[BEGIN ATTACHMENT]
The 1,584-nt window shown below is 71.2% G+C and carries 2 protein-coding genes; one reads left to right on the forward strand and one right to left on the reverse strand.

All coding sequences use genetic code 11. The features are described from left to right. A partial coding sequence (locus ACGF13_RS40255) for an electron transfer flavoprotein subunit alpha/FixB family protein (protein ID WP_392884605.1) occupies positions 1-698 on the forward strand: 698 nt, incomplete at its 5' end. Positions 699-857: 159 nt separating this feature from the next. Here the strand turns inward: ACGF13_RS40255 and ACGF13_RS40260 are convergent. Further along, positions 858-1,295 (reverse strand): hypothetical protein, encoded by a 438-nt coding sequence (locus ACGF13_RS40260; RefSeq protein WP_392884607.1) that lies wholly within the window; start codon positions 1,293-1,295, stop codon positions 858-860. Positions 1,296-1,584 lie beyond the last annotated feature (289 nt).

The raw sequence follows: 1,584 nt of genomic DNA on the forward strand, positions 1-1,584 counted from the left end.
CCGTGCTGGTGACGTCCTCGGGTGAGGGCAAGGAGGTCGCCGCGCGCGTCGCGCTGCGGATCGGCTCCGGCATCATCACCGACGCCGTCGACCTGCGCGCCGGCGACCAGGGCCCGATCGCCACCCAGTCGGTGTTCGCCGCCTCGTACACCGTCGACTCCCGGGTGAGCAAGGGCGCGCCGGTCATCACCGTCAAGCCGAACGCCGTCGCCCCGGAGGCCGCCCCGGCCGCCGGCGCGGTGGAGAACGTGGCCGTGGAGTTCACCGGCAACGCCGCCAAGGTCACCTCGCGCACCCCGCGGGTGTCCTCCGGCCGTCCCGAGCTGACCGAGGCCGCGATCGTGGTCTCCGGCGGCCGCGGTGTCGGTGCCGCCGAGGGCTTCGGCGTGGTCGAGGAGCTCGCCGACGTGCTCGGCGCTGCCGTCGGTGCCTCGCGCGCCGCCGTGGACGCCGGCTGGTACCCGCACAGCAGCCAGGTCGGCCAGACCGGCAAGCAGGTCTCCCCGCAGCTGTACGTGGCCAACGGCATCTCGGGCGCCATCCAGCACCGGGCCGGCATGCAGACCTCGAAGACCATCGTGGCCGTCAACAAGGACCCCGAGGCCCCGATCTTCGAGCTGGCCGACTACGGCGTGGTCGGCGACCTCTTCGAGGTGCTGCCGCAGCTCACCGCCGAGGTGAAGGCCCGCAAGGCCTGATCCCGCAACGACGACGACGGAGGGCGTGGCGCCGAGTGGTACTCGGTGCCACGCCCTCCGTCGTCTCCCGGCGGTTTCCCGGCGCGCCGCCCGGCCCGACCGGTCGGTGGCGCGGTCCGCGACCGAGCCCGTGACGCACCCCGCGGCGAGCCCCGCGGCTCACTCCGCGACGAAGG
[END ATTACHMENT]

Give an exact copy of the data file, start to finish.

The 1,584-nt window shown below is 71.2% G+C and carries 2 protein-coding genes; one reads left to right on the forward strand and one right to left on the reverse strand.

All coding sequences use genetic code 11. The features are described from left to right. A partial coding sequence (locus ACGF13_RS40255) for an electron transfer flavoprotein subunit alpha/FixB family protein (protein ID WP_392884605.1) occupies positions 1-698 on the forward strand: 698 nt, incomplete at its 5' end. Positions 699-857: 159 nt separating this feature from the next. Here the strand turns inward: ACGF13_RS40255 and ACGF13_RS40260 are convergent. Further along, positions 858-1,295 (reverse strand): hypothetical protein, encoded by a 438-nt coding sequence (locus ACGF13_RS40260; RefSeq protein WP_392884607.1) that lies wholly within the window; start codon positions 1,293-1,295, stop codon positions 858-860. Positions 1,296-1,584 lie beyond the last annotated feature (289 nt).

The raw sequence follows: 1,584 nt of genomic DNA on the forward strand, positions 1-1,584 counted from the left end.
CCGTGCTGGTGACGTCCTCGGGTGAGGGCAAGGAGGTCGCCGCGCGCGTCGCGCTGCGGATCGGCTCCGGCATCATCACCGACGCCGTCGACCTGCGCGCCGGCGACCAGGGCCCGATCGCCACCCAGTCGGTGTTCGCCGCCTCGTACACCGTCGACTCCCGGGTGAGCAAGGGCGCGCCGGTCATCACCGTCAAGCCGAACGCCGTCGCCCCGGAGGCCGCCCCGGCCGCCGGCGCGGTGGAGAACGTGGCCGTGGAGTTCACCGGCAACGCCGCCAAGGTCACCTCGCGCACCCCGCGGGTGTCCTCCGGCCGTCCCGAGCTGACCGAGGCCGCGATCGTGGTCTCCGGCGGCCGCGGTGTCGGTGCCGCCGAGGGCTTCGGCGTGGTCGAGGAGCTCGCCGACGTGCTCGGCGCTGCCGTCGGTGCCTCGCGCGCCGCCGTGGACGCCGGCTGGTACCCGCACAGCAGCCAGGTCGGCCAGACCGGCAAGCAGGTCTCCCCGCAGCTGTACGTGGCCAACGGCATCTCGGGCGCCATCCAGCACCGGGCCGGCATGCAGACCTCGAAGACCATCGTGGCCGTCAACAAGGACCCCGAGGCCCCGATCTTCGAGCTGGCCGACTACGGCGTGGTCGGCGACCTCTTCGAGGTGCTGCCGCAGCTCACCGCCGAGGTGAAGGCCCGCAAGGCCTGATCCCGCAACGACGACGACGGAGGGCGTGGCGCCGAGTGGTACTCGGTGCCACGCCCTCCGTCGTCTCCCGGCGGTTTCCCGGCGCGCCGCCCGGCCCGACCGGTCGGTGGCGCGGTCCGCGACCGAGCCCGTGACGCACCCCGCGGCGAGCCCCGCGGCTCACTCCGCGACGAAGG